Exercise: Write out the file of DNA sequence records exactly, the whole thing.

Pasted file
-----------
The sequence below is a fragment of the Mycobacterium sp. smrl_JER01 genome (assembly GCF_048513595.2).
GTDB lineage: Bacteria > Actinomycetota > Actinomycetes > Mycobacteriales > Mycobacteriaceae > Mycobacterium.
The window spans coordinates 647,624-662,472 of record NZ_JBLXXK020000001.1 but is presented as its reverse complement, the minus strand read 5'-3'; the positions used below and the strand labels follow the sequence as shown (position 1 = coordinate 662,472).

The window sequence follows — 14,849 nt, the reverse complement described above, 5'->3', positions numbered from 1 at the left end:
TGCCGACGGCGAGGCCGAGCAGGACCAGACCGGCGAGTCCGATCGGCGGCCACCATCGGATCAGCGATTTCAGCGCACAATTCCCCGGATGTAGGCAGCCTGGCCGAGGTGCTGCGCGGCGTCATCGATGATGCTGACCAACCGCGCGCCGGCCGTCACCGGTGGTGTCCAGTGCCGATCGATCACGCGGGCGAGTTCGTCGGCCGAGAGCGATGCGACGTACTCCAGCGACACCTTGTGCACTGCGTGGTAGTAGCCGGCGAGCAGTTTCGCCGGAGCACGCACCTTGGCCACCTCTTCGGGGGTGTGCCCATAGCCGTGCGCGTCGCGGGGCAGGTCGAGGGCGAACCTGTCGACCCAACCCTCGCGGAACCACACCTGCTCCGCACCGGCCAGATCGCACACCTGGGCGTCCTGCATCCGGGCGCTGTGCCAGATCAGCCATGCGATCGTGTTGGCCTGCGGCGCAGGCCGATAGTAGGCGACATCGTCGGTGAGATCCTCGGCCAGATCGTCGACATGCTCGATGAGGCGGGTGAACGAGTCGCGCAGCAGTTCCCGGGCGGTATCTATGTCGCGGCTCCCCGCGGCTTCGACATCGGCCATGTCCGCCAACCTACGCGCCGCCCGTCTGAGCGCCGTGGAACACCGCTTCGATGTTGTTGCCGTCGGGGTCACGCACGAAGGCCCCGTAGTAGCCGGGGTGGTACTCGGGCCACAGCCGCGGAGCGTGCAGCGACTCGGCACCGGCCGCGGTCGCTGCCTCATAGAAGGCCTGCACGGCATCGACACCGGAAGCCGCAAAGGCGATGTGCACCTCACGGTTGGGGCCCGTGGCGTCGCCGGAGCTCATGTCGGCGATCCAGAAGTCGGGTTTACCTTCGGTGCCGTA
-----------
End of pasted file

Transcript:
The sequence below is a fragment of the Mycobacterium sp. smrl_JER01 genome (assembly GCF_048513595.2).
GTDB lineage: Bacteria > Actinomycetota > Actinomycetes > Mycobacteriales > Mycobacteriaceae > Mycobacterium.
The window spans coordinates 647,624-662,472 of record NZ_JBLXXK020000001.1 but is presented as its reverse complement, the minus strand read 5'-3'; the positions used below and the strand labels follow the sequence as shown (position 1 = coordinate 662,472).

The window sequence follows — 14,849 nt, the reverse complement described above, 5'->3', positions numbered from 1 at the left end:
TGCCGACGGCGAGGCCGAGCAGGACCAGACCGGCGAGTCCGATCGGCGGCCACCATCGGATCAGCGATTTCAGCGCACAATTCCCCGGATGTAGGCAGCCTGGCCGAGGTGCTGCGCGGCGTCATCGATGATGCTGACCAACCGCGCGCCGGCCGTCACCGGTGGTGTCCAGTGCCGATCGATCACGCGGGCGAGTTCGTCGGCCGAGAGCGATGCGACGTACTCCAGCGACACCTTGTGCACTGCGTGGTAGTAGCCGGCGAGCAGTTTCGCCGGAGCACGCACCTTGGCCACCTCTTCGGGGGTGTGCCCATAGCCGTGCGCGTCGCGGGGCAGGTCGAGGGCGAACCTGTCGACCCAACCCTCGCGGAACCACACCTGCTCCGCACCGGCCAGATCGCACACCTGGGCGTCCTGCATCCGGGCGCTGTGCCAGATCAGCCATGCGATCGTGTTGGCCTGCGGCGCAGGCCGATAGTAGGCGACATCGTCGGTGAGATCCTCGGCCAGATCGTCGACATGCTCGATGAGGCGGGTGAACGAGTCGCGCAGCAGTTCCCGGGCGGTATCTATGTCGCGGCTCCCCGCGGCTTCGACATCGGCCATGTCCGCCAACCTACGCGCCGCCCGTCTGAGCGCCGTGGAACACCGCTTCGATGTTGTTGCCGTCGGGGTCACGCACGAAGGCCCCGTAGTAGCCGGGGTGGTACTCGGGCCACAGCCGCGGAGCGTGCAGCGACTCGGCACCGGCCGCGGTCGCTGCCTCATAGAAGGCCTGCACGGCATCGACACCGGAAGCCGCAAAGGCGATGTGCACCTCACGGTTGGGGCCCGTGGCGTCGCCGGAGCTCATGTCGGCGATCCAGAAGTCGGGTTTACCTTCGGTGCCGTA